DUI and Insurance Licenses
What happens to a California insurance agent, broker, or producer licensee with a DUI conviction? This page discusses a DUI and how it affects Insurance Agents and Brokers licensed in CA.
Your license is issued by, and granted by, the California Department of Insurance. They set the terms and requirements of what you must do to keep your license.
DUI and Insurance Licensees – Your Duties upon being arrested for DUI
If you are arrested for a DUI, you may wonder if you have any requirements to disclose your pending case, or your arrest, to the Department of Insurance or DOI.
Under the DOI’s rules, you do not have to disclose arrests. Their website states:
Must I disclose if I am only arrested for a crime?
No. You do not have to report only an arrest for a crime.
DUI and Insurance Licensees – Your duties upon The filing of charges.
The filing of charges, which is done by the prosecutor with the court, is different. The DOI states that you must disclose in writing by mail any felony charges filed against you by a County or State District Attorney or United States Attorney within 30 days of the felony charges being filed. That would include a DUI charged as a felony. The criminal complaint or indictment issued will identify the charges and crimes you are accused of committing for the Department of Insurance.
Note that most DUIs are misdemeanors. The DOI states that you do not have to report misdemeanor charges being filed against you, but you must report any misdemeanor once it results in a conviction.
DUI and Insurance Licensees – Your duties if convicted of DUI.
A conviction does require disclosure to the Department of Insurance in California. They require mailed written disclosure of any convictions, as any changes to your criminal background record must be reported. A conviction is one of the items listed as mandatory to disclose under their rules.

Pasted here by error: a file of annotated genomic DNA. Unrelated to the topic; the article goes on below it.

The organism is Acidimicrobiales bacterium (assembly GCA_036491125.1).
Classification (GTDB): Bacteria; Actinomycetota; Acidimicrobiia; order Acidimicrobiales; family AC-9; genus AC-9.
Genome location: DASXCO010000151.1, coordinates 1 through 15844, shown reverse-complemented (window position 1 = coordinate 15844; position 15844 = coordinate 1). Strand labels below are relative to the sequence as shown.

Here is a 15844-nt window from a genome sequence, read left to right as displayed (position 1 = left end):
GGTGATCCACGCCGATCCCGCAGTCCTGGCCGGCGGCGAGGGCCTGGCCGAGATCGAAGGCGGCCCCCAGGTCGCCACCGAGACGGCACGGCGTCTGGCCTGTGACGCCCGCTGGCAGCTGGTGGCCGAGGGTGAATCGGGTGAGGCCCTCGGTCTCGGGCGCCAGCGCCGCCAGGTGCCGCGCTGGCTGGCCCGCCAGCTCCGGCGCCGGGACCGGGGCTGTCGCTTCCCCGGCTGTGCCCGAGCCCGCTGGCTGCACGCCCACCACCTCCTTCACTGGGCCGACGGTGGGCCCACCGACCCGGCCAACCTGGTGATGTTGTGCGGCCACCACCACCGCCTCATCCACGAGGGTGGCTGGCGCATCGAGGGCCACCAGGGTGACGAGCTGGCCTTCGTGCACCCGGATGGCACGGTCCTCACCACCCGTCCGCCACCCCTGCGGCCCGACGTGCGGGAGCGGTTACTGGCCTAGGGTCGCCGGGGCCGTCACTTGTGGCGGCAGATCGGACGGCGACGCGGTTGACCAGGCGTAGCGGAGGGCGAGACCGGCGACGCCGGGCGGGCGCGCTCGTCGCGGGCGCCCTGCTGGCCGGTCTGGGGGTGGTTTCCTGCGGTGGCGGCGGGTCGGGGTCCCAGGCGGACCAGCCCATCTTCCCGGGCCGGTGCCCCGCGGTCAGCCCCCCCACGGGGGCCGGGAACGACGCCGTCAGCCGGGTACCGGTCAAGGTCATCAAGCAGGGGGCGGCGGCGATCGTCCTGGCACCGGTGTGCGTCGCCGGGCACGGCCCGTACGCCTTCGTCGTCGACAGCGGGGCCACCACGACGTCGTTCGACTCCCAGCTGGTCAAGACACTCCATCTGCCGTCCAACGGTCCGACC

DUI and Insurance Licensees – Other disclosure duties.
As mentioned above, you must disclose even just the filing of felony criminal charges in state or federal court. You must also file written disclosure of any of the following:
- An administrative action regarding a professional or occupational license;
- Discharge or attempt to discharge, in a personal or organizational bankruptcy proceeding, an obligation regarding any insurance premiums or fiduciary funds owed to any company, or managing general agent;
- Any admission, or judicial finding or determination of fraud, misappropriation, or conversion of functions, misrepresentation, or breach of fiduciary duty.
DUI and Insurance Licensees – How to Disclose:
In order to meet the Department of Insurance’s disclosure requiriements, you will need to do three things:
1) Complete the Change in the Background Information Disclosure Form (LIC FORM #2557B) (AB 2557B);
2) Attach certified copies of all court documents, setting forth the disposition of the matter, together with any other relevant documents or information that you would like to have considered. All such documents must be submitted within 30 days of the change; and
3) Mail the completed form to the Department of Insurance, Producer Licensing Background Section at the address listed below.
California Department of Insurance Attn: Producer Licensing Background Section, 300 Capitol Mall, Suite 1600, Sacramento, CA 95814. You can fax to (916) 323-1512.
DUI and Insurance Licensees – How Bad is It?
Like a DUI and nursing licenses, DUI and pilot licenses, or a DUI and a real estate license, a conviction for DUI is among the most common reasons for a denial of a California license application for a license. California appellate courts tend to usually, but not always, uphold the licensing agencies in these situations. In Griffiths v. Sup Ct (2002) 96 Cal.App.4th 757, Dr. Griffiths, a physician with a medical license, pointed out that he had no history of drinking at work, missing work due to drinking, or making mistakes on the job based on drinking.
But the court ruled that driving under the influence of alcohol is (1) evidence of an inability or unwillingness to obey the law and (2) constitutes a serious breach of duty owed to the public. And, the court found in that case.
How long will an applicant for license be required to disclose a prior DUI in an application for State professional/occupational license? Always.
DUI and Insurance Licensees – How can you keep your license?
Is there anything that you can do to avoid denial of a license or suspension of your license based on a prior DUI?
In most cases, yes. State law requires licensing agencies to give weight to all evidence of rehabilitation and mitigation offered by you, and to make an individualized determination of the applicant’s worthiness to be licensed by the agency. A DUI will not automatically cause disqualification.
Contact us if you need representation for a DUI. We have handled cases for those that are licensed by the Department of Insurance, and we can help you. Get in touch with us today.